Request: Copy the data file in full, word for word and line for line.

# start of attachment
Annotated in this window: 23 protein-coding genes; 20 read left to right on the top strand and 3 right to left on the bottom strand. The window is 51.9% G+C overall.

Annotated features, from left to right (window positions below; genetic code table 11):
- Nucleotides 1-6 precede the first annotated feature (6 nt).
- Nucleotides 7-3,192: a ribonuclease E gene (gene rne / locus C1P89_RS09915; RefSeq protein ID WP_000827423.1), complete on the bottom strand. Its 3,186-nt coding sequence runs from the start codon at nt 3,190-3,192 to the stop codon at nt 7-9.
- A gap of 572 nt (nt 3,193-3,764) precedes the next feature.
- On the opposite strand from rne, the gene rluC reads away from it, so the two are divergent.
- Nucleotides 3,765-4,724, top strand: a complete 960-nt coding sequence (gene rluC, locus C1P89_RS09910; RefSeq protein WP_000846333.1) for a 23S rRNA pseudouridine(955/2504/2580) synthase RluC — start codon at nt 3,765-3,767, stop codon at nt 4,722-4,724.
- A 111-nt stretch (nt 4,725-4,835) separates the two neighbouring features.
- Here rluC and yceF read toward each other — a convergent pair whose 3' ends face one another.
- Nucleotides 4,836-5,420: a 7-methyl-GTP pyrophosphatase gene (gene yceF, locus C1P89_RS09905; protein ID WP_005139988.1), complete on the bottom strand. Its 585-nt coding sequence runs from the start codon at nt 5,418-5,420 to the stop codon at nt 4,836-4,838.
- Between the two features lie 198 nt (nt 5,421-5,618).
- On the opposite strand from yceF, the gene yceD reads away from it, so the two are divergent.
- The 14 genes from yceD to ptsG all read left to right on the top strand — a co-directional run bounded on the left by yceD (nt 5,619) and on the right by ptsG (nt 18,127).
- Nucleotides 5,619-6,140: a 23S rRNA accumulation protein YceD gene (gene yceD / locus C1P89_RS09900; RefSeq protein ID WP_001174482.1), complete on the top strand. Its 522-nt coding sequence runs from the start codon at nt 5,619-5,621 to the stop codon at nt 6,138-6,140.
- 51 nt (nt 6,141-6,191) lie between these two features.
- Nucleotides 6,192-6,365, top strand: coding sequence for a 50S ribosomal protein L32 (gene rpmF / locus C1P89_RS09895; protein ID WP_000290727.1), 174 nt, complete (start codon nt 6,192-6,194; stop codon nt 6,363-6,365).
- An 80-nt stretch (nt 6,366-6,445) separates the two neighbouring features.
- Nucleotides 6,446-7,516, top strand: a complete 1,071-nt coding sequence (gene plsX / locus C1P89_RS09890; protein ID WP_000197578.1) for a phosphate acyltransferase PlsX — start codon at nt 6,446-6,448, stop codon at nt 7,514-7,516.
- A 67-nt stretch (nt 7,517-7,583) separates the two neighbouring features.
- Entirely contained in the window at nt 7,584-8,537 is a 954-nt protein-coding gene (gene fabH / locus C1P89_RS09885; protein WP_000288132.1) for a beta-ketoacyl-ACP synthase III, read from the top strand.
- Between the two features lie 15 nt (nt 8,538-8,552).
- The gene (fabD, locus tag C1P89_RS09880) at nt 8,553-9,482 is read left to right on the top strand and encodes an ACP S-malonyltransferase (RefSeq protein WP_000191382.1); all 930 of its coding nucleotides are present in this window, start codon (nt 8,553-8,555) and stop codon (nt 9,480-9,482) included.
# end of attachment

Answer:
Annotated in this window: 23 protein-coding genes; 20 read left to right on the top strand and 3 right to left on the bottom strand. The window is 51.9% G+C overall.

Annotated features, from left to right (window positions below; genetic code table 11):
- Nucleotides 1-6 precede the first annotated feature (6 nt).
- Nucleotides 7-3,192: a ribonuclease E gene (gene rne / locus C1P89_RS09915; RefSeq protein ID WP_000827423.1), complete on the bottom strand. Its 3,186-nt coding sequence runs from the start codon at nt 3,190-3,192 to the stop codon at nt 7-9.
- A gap of 572 nt (nt 3,193-3,764) precedes the next feature.
- On the opposite strand from rne, the gene rluC reads away from it, so the two are divergent.
- Nucleotides 3,765-4,724, top strand: a complete 960-nt coding sequence (gene rluC, locus C1P89_RS09910; RefSeq protein WP_000846333.1) for a 23S rRNA pseudouridine(955/2504/2580) synthase RluC — start codon at nt 3,765-3,767, stop codon at nt 4,722-4,724.
- A 111-nt stretch (nt 4,725-4,835) separates the two neighbouring features.
- Here rluC and yceF read toward each other — a convergent pair whose 3' ends face one another.
- Nucleotides 4,836-5,420: a 7-methyl-GTP pyrophosphatase gene (gene yceF, locus C1P89_RS09905; protein ID WP_005139988.1), complete on the bottom strand. Its 585-nt coding sequence runs from the start codon at nt 5,418-5,420 to the stop codon at nt 4,836-4,838.
- Between the two features lie 198 nt (nt 5,421-5,618).
- On the opposite strand from yceF, the gene yceD reads away from it, so the two are divergent.
- The 14 genes from yceD to ptsG all read left to right on the top strand — a co-directional run bounded on the left by yceD (nt 5,619) and on the right by ptsG (nt 18,127).
- Nucleotides 5,619-6,140: a 23S rRNA accumulation protein YceD gene (gene yceD / locus C1P89_RS09900; RefSeq protein ID WP_001174482.1), complete on the top strand. Its 522-nt coding sequence runs from the start codon at nt 5,619-5,621 to the stop codon at nt 6,138-6,140.
- 51 nt (nt 6,141-6,191) lie between these two features.
- Nucleotides 6,192-6,365, top strand: coding sequence for a 50S ribosomal protein L32 (gene rpmF / locus C1P89_RS09895; protein ID WP_000290727.1), 174 nt, complete (start codon nt 6,192-6,194; stop codon nt 6,363-6,365).
- An 80-nt stretch (nt 6,366-6,445) separates the two neighbouring features.
- Nucleotides 6,446-7,516, top strand: a complete 1,071-nt coding sequence (gene plsX / locus C1P89_RS09890; protein ID WP_000197578.1) for a phosphate acyltransferase PlsX — start codon at nt 6,446-6,448, stop codon at nt 7,514-7,516.
- A 67-nt stretch (nt 7,517-7,583) separates the two neighbouring features.
- Entirely contained in the window at nt 7,584-8,537 is a 954-nt protein-coding gene (gene fabH / locus C1P89_RS09885; protein WP_000288132.1) for a beta-ketoacyl-ACP synthase III, read from the top strand.
- Between the two features lie 15 nt (nt 8,538-8,552).
- The gene (fabD, locus tag C1P89_RS09880) at nt 8,553-9,482 is read left to right on the top strand and encodes an ACP S-malonyltransferase (RefSeq protein WP_000191382.1); all 930 of its coding nucleotides are present in this window, start codon (nt 8,553-8,555) and stop codon (nt 9,480-9,482) included.